Support Local News.

At a moment of historic disruption and change with the ongoing COVID-19 pandemic, and the calls for social and racial justice, there's never been more of a need for the kind of local, independent and unbiased journalism that The Day produces.
Please support our work by subscribing today.

What is 'forest bathing,' and why is it good for you?

First of all, I have never understood why, when I see people hiking alone in the wood far away from anybody, they are wearing a face mask. Now, I am very much a mask wearer. But alone in the woods? Are they afraid of getting coronavirus from trees?

Actually, researchers in Japan have discovered just the opposite and tell us we should do something called “forest bathing,” a technique scientifically proven to activate our immune system.

I admit feeling a bit titillated by forest bathing, envisioning a frolic in the forest sans clothing where I would encounter other lovely creatures of the opposite sex also forest bathing.

Which, of course, set off the voices arguing inside my head. What good could come from me gawking at other birthday-suited beauties in the woods? Well, for one, I would be forest bathing — a medically proven intervention. And for another, a wise woman once said, “It doesn't matter where you get your appetite as long as you dine at home.”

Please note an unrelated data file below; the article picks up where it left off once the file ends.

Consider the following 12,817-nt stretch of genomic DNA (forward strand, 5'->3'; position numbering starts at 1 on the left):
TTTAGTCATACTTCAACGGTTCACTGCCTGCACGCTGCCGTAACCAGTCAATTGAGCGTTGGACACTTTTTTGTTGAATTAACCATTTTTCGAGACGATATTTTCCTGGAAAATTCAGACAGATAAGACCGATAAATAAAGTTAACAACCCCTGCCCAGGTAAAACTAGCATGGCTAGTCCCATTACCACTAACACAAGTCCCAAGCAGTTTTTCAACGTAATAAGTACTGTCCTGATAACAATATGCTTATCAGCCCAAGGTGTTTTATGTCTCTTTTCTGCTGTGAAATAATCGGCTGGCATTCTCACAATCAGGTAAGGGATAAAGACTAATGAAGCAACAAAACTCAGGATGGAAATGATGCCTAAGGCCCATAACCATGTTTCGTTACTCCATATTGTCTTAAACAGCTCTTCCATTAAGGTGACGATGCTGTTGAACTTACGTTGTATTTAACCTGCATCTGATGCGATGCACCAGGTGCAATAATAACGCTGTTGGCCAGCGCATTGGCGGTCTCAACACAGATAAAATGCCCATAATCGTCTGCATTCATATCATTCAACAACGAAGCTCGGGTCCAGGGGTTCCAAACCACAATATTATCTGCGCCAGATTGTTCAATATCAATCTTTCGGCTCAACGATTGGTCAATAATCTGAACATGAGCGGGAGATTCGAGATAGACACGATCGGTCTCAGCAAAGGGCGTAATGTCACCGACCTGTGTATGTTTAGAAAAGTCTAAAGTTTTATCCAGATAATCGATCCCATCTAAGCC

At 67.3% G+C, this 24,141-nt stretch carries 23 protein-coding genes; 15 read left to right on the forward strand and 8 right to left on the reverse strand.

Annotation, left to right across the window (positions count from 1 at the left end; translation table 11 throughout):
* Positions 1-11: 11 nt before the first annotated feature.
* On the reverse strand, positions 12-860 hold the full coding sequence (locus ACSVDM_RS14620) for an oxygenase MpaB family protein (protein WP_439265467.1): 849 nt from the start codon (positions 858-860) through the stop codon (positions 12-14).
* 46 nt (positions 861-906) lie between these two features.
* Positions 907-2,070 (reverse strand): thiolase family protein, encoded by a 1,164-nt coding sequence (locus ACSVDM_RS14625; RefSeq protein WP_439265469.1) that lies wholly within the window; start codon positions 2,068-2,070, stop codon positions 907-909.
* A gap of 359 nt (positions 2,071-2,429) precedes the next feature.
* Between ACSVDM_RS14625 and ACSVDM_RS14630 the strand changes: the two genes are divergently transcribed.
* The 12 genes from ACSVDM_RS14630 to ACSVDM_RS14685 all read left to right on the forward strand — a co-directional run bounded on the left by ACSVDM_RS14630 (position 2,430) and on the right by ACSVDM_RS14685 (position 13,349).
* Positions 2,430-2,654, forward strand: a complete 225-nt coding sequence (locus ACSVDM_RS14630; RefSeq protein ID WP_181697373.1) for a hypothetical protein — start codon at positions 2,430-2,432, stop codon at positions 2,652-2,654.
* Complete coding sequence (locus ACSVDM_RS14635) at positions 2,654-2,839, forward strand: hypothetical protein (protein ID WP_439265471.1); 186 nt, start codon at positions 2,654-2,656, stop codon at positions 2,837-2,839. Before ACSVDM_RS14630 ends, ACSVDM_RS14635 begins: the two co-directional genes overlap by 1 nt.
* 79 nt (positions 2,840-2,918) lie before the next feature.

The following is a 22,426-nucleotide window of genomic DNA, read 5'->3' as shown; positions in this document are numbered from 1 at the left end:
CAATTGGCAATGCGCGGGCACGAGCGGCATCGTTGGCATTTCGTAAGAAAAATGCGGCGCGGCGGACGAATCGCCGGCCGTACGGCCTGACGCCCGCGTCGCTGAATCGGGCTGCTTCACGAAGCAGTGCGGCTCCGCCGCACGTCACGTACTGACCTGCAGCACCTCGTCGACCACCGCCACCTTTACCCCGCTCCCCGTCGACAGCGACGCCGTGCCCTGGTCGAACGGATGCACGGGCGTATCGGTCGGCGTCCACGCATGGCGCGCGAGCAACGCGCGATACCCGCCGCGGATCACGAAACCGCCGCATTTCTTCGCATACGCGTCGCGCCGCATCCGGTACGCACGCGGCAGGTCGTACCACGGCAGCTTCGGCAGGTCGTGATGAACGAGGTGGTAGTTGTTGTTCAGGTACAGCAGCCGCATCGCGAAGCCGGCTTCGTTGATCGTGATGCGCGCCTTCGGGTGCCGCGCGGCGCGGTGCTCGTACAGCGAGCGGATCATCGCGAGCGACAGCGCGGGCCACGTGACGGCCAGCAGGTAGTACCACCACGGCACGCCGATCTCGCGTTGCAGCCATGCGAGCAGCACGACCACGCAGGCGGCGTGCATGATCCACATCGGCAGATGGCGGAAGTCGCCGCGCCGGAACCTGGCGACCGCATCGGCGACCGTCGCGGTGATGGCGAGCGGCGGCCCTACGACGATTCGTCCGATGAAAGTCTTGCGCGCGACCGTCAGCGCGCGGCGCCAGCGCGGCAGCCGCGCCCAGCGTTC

And just as the voices started screaming at each other, I learned (somewhat dissappointed/somewhat relieved) that despite the alluring name, forest bathing does not require you to remove your clothes. (“And anyway,” one of the nasally self-righteous voices in my brain went on, “it’s too cold to be streaking nude in the woods.”)

Forest bathing is simply walking in the woods. When human study subjects in Japan walked in the forest for 20 minutes a day a couple times a week, they activated their infection fighting cells that are known to be the first defense against common viruses.

Trees in the woods secrete phytochemicals into the air as a way to communicate with other trees. If one tree is being attacked by a parasitic infection, it will combat that parasite with a phytochemical and then secrete a phytochemical warning signal into the air to the surrounding trees, thus allowing other nearby trees to "arm" themselves (perhaps I should say "branch" themselves?) against the same parasite.

The researchers showed that when humans breathe in, or "bathe in" these phytochemicals, they activate their immune system and are presumably more able to fight off viruses like the flu, COVID and cancer.

With COVID currently in this dangerous surge before we all get the long-awaited vaccine, we have to do all we can do to decrease this virus’ spread. Mask wearing and social distancing are essential. Good sleep and exercise promote health. And a walk in the woods does a body good — whether or not that body is wearing clothes.

READER COMMENTS

Loading comments...
Hide Comments

TRENDING

PODCASTS